From all indications, the desiccated Trilling seems never to have been touched by the joy and consolation that a life of the spirit promises (and may even deliver). But it is surprising how often Mendelson resorts to a religious vocabulary in grappling with his other, outwardly secular subjects. Alfred Kazin, again as discovered in his notebooks, appears to have been a seeker after mystic experience whose presiding guides in that search were Emerson and Blake. (Mendelson does allow himself to offer some firm, rule-bound moral judgments on Kazin’s messy sexual behavior and aggressive social ineptness.) Mailer, the prophet of existential hipster kicks, evolved something like his own private, gnostic, Manichaean cosmology, in which reality was only a screen behind which titanic forces of God and the Devil were doing battle. (So much for the novel of manners.) Bellow, much of whose fiction was driven by a quest for so-called masters of reality, and whose own will to power was considerable, is characterized as a man “driven throughout his life by his search for some ultimate and invisible spiritual reality”—which he believed he found in the esoteric stylings of Rudolf Steiner. William Maxwell, the legendary New Yorker editor and certainly the odd man out of these eight figures (and the one, moreover, he least values as a writer), is termed a “Magus” for the hypnotic power he exercised over his literary acolytes and disciples, whom Mendelson calls nothing less than a cult practicing the religion of art. Macdonald, a “Moralist-Aesthete” who could bring an Old Testament wrath to bear on a novel or political adversary that displeased him, is finally seen by Mendelson, who admires his tireless quest to put the human before the ideological in politics, as “the most entertaining of the great prophets.” And Auden, of course, was an intermittently devout and practicing Anglican, who cherished ritual and who drew explicitly on scripture and Christian morality in his work and life. (Generally cool and balanced, Mendelson slips toward hagiography when extolling the secret acts of kindness and charity that Auden performed in the latter years of
his life.)

Things wrap up with a lighter touch as the book ends with the irresistible Frank O’Hara, who embodied everything playful and attractive about stylishly artistic New York. Mendelson sees O’Hara’s energetic sociability as a hedge and defense against his true nature, that of an isolato, and (here we are again) finds strong traces of O’Hara’s cradle, lapsed Catholicism in his poetic practice and preferences. Here’s how the book sums up his uneasy relation with the avant-garde coteries of his time and place: “O’Hara was a major writer who tried to convince himself he was a minor one.” And one, moreover, who gracefully eludes the categories of morality and power and the masculine character Mendelson imparts to them, if you exclude the immense social influence O’Hara wielded by virtue of his charisma.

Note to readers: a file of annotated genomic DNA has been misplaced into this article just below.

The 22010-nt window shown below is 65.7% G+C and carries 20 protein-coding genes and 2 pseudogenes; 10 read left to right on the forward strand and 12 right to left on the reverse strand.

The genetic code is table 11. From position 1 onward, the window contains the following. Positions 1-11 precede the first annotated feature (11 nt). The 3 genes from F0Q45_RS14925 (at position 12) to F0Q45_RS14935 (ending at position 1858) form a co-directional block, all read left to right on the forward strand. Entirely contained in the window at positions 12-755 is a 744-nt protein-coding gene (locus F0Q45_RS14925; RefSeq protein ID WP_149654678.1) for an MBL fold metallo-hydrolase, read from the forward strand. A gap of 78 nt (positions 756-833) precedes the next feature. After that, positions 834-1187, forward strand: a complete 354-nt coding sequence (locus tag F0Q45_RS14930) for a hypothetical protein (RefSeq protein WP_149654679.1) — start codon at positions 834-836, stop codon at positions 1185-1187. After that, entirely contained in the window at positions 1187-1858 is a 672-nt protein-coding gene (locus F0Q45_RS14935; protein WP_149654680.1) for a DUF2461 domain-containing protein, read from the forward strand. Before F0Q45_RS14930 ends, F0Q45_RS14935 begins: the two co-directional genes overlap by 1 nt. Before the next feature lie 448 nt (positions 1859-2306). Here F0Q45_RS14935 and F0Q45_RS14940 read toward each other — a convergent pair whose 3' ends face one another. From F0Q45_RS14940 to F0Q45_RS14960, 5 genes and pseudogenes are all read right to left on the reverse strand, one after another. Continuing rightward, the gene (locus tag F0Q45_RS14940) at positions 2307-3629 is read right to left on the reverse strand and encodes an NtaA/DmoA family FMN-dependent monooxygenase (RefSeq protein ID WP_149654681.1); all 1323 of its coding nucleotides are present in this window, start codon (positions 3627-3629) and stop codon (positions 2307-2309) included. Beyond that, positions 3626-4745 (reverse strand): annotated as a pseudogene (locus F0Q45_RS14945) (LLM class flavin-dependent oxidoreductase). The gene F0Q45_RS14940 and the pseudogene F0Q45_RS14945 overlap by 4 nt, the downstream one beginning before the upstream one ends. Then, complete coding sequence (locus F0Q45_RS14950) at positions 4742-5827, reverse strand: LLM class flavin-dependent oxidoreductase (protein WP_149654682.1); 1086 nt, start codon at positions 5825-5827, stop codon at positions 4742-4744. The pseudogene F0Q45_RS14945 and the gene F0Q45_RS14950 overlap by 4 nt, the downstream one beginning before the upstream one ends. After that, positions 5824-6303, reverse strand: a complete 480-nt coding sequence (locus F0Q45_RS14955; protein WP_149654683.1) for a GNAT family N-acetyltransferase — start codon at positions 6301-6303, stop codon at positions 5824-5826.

It is a commonplace bit of critical deprecation to say that a book would be twice as good at half its length. In the case of Moral Agents, it would have been (and might yet be) twice as good at twice its length. Mendelson’s essays gain resonance from being placed in close juxtaposition, and it would be nice to think of his book as a work in progress, intended to grow by accretion as edition follows edition. Nobody asked me, but in addition to the women mentioned early in this review, may I suggest he consider considering Edmund Wilson, Gore Vidal, Reinhold Niebuhr, Harold Rosenberg, Clement Greenberg, Allen Ginsberg (so many -bergs, so little time), and Irving Howe (suggested tag: “Scold”)? Even more nervily, why not have Mendelson depart from his NYRB-centric comfort zone and take on two figures he clearly despises, Irving Kristol and Norman Podhoretz, the two founding fathers of neoconservatism? Say what you will about neoconservatism (and Mendelson would say plenty, none of it good), it is an intellectual movement that has no ambivalence about reaching for and associating with power, and it is not inclined to give any ground regarding the essential morality of its positions. I have no doubt that Mendelson would be powerfully illuminating about them, and the need to bend over backward to be fair would push him into more interesting and less predictable territory.

In his influential 1968 essay “The New York Intellectuals: A Chronicle and a Critique,” Irving Howe characterized them as “perhaps the only group America has ever had that could be described as an intelligentsia.” Almost fifty years on, at a time when the public intellectual seems an endangered species, that statement still rings true. The issues that exercised the New York intellectuals and the positions they staked out are still up for grabs, although it’s unlikely their present-day inheritors will ever match their sway in the wider world. Still, we have great need of writers such as Edward Mendelson, who know in their bones what made these complicated people tick and can help us grasp them in fresh and intellectually fruitful ways.

Gerald Howard is a book editor in New York.